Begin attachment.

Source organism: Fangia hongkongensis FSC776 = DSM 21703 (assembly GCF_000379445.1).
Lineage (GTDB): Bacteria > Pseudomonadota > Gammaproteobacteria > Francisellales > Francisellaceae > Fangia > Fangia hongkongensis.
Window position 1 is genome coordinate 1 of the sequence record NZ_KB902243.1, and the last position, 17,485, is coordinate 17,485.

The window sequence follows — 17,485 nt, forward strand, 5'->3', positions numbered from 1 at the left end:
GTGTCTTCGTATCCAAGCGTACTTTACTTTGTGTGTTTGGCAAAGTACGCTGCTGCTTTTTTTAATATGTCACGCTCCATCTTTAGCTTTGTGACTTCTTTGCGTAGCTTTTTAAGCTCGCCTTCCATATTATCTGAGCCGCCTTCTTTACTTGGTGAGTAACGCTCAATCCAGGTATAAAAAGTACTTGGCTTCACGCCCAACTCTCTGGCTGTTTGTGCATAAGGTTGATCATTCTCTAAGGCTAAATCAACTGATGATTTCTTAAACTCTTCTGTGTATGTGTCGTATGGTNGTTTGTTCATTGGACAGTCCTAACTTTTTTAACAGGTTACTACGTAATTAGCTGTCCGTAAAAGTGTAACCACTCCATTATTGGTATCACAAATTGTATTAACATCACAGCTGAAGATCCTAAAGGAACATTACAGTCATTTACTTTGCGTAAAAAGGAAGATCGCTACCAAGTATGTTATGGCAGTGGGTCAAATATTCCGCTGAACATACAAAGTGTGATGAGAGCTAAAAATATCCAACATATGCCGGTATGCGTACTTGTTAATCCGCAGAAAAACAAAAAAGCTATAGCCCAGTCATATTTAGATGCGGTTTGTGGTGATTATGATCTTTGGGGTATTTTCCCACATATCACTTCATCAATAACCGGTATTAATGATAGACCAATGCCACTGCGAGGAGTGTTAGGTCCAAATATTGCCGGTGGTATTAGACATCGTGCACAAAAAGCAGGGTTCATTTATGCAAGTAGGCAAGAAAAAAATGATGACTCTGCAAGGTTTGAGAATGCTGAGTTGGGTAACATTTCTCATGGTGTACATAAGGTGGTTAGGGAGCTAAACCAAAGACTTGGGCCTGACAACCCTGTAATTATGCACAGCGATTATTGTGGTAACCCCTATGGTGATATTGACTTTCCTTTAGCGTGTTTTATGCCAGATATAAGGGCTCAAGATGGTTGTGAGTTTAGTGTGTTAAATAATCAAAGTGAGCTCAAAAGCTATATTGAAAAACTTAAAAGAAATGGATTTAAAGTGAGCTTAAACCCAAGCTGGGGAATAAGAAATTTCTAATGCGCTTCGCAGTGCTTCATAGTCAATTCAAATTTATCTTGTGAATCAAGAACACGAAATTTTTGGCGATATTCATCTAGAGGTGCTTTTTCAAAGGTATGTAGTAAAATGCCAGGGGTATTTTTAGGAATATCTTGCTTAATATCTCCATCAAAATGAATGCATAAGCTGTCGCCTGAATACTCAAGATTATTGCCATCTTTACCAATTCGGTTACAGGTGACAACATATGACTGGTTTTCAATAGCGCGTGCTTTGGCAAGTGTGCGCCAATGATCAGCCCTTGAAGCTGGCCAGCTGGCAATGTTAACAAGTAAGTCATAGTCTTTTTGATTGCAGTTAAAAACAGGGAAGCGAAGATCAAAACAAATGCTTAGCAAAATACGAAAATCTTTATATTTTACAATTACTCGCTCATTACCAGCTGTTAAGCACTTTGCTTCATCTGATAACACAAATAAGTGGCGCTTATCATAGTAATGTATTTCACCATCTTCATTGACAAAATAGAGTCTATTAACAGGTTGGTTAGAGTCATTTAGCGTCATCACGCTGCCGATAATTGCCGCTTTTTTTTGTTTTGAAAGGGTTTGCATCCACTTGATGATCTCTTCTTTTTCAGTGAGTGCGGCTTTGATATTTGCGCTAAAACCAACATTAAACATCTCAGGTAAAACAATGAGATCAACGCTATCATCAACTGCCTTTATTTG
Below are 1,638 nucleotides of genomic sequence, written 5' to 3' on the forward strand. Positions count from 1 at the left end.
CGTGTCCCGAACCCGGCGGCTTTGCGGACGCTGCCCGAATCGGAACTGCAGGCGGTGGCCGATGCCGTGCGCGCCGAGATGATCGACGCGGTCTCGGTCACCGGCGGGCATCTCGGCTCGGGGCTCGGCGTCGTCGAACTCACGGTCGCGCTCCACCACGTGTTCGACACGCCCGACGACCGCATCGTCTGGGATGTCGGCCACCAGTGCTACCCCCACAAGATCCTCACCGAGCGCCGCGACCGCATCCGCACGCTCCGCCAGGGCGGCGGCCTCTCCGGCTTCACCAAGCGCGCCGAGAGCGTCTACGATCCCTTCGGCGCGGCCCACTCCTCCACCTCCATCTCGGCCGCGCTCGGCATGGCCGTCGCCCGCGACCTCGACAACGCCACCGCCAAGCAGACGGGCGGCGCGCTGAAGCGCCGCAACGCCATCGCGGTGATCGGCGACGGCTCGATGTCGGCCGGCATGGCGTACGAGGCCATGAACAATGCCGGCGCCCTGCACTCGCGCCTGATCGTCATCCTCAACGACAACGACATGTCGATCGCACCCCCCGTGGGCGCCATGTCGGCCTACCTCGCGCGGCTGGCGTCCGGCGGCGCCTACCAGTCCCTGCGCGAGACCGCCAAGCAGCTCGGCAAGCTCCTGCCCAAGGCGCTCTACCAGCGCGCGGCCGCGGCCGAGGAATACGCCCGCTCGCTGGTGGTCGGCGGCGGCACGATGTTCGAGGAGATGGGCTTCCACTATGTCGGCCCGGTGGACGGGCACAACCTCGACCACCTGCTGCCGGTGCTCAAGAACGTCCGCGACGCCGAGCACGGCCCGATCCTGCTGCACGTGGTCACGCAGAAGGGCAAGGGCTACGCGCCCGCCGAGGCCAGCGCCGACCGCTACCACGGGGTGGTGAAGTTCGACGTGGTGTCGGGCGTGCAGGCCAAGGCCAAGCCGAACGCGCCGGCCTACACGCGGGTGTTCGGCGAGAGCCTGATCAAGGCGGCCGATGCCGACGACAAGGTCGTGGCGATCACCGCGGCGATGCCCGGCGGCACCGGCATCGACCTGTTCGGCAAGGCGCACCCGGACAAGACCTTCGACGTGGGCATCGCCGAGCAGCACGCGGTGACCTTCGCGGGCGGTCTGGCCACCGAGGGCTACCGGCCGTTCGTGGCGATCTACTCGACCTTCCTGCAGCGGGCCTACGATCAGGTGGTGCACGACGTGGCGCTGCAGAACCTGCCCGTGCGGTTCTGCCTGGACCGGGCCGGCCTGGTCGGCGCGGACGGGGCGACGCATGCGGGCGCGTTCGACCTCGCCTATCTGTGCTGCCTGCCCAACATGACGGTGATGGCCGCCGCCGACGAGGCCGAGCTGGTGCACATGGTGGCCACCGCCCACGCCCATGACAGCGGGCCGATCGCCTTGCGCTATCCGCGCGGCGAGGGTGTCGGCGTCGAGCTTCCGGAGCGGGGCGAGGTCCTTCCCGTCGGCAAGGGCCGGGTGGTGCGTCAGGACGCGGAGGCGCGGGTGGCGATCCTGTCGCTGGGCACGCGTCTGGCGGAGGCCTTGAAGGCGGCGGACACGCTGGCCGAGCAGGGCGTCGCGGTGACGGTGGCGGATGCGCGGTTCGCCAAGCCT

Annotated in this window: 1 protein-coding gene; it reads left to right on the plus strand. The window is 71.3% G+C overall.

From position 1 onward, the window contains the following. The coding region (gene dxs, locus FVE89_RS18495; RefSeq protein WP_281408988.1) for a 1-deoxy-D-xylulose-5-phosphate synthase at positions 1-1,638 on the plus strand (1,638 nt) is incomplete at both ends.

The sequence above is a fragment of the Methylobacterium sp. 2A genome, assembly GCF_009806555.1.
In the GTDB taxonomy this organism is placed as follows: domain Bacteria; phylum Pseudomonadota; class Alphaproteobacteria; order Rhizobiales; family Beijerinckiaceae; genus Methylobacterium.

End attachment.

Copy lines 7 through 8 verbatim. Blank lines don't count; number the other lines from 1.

CGTGTCCCGAACCCGGCGGCTTTGCGGACGCTGCCCGAATCGGAACTGCAGGCGGTGGCCGATGCCGTGCGCGCCGAGATGATCGACGCGGTCTCGGTCACCGGCGGGCATCTCGGCTCGGGGCTCGGCGTCGTCGAACTCACGGTCGCGCTCCACCACGTGTTCGACACGCCCGACGACCGCATCGTCTGGGATGTCGGCCACCAGTGCTACCCCCACAAGATCCTCACCGAGCGCCGCGACCGCATCCGCACGCTCCGCCAGGGCGGCGGCCTCTCCGGCTTCACCAAGCGCGCCGAGAGCGTCTACGATCCCTTCGGCGCGGCCCACTCCTCCACCTCCATCTCGGCCGCGCTCGGCATGGCCGTCGCCCGCGACCTCGACAACGCCACCGCCAAGCAGACGGGCGGCGCGCTGAAGCGCCGCAACGCCATCGCGGTGATCGGCGACGGCTCGATGTCGGCCGGCATGGCGTACGAGGCCATGAACAATGCCGGCGCCCTGCACTCGCGCCTGATCGTCATCCTCAACGACAACGACATGTCGATCGCACCCCCCGTGGGCGCCATGTCGGCCTACCTCGCGCGGCTGGCGTCCGGCGGCGCCTACCAGTCCCTGCGCGAGACCGCCAAGCAGCTCGGCAAGCTCCTGCCCAAGGCGCTCTACCAGCGCGCGGCCGCGGCCGAGGAATACGCCCGCTCGCTGGTGGTCGGCGGCGGCACGATGTTCGAGGAGATGGGCTTCCACTATGTCGGCCCGGTGGACGGGCACAACCTCGACCACCTGCTGCCGGTGCTCAAGAACGTCCGCGACGCCGAGCACGGCCCGATCCTGCTGCACGTGGTCACGCAGAAGGGCAAGGGCTACGCGCCCGCCGAGGCCAGCGCCGACCGCTACCACGGGGTGGTGAAGTTCGACGTGGTGTCGGGCGTGCAGGCCAAGGCCAAGCCGAACGCGCCGGCCTACACGCGGGTGTTCGGCGAGAGCCTGATCAAGGCGGCCGATGCCGACGACAAGGTCGTGGCGATCACCGCGGCGATGCCCGGCGGCACCGGCATCGACCTGTTCGGCAAGGCGCACCCGGACAAGACCTTCGACGTGGGCATCGCCGAGCAGCACGCGGTGACCTTCGCGGGCGGTCTGGCCACCGAGGGCTACCGGCCGTTCGTGGCGATCTACTCGACCTTCCTGCAGCGGGCCTACGATCAGGTGGTGCACGACGTGGCGCTGCAGAACCTGCCCGTGCGGTTCTGCCTGGACCGGGCCGGCCTGGTCGGCGCGGACGGGGCGACGCATGCGGGCGCGTTCGACCTCGCCTATCTGTGCTGCCTGCCCAACATGACGGTGATGGCCGCCGCCGACGAGGCCGAGCTGGTGCACATGGTGGCCACCGCCCACGCCCATGACAGCGGGCCGATCGCCTTGCGCTATCCGCGCGGCGAGGGTGTCGGCGTCGAGCTTCCGGAGCGGGGCGAGGTCCTTCCCGTCGGCAAGGGCCGGGTGGTGCGTCAGGACGCGGAGGCGCGGGTGGCGATCCTGTCGCTGGGCACGCGTCTGGCGGAGGCCTTGAAGGCGGCGGACACGCTGGCCGAGCAGGGCGTCGCGGTGACGGTGGCGGATGCGCGGTTCGCCAAGCCT

Annotated in this window: 1 protein-coding gene; it reads left to right on the plus strand. The window is 71.3% G+C overall.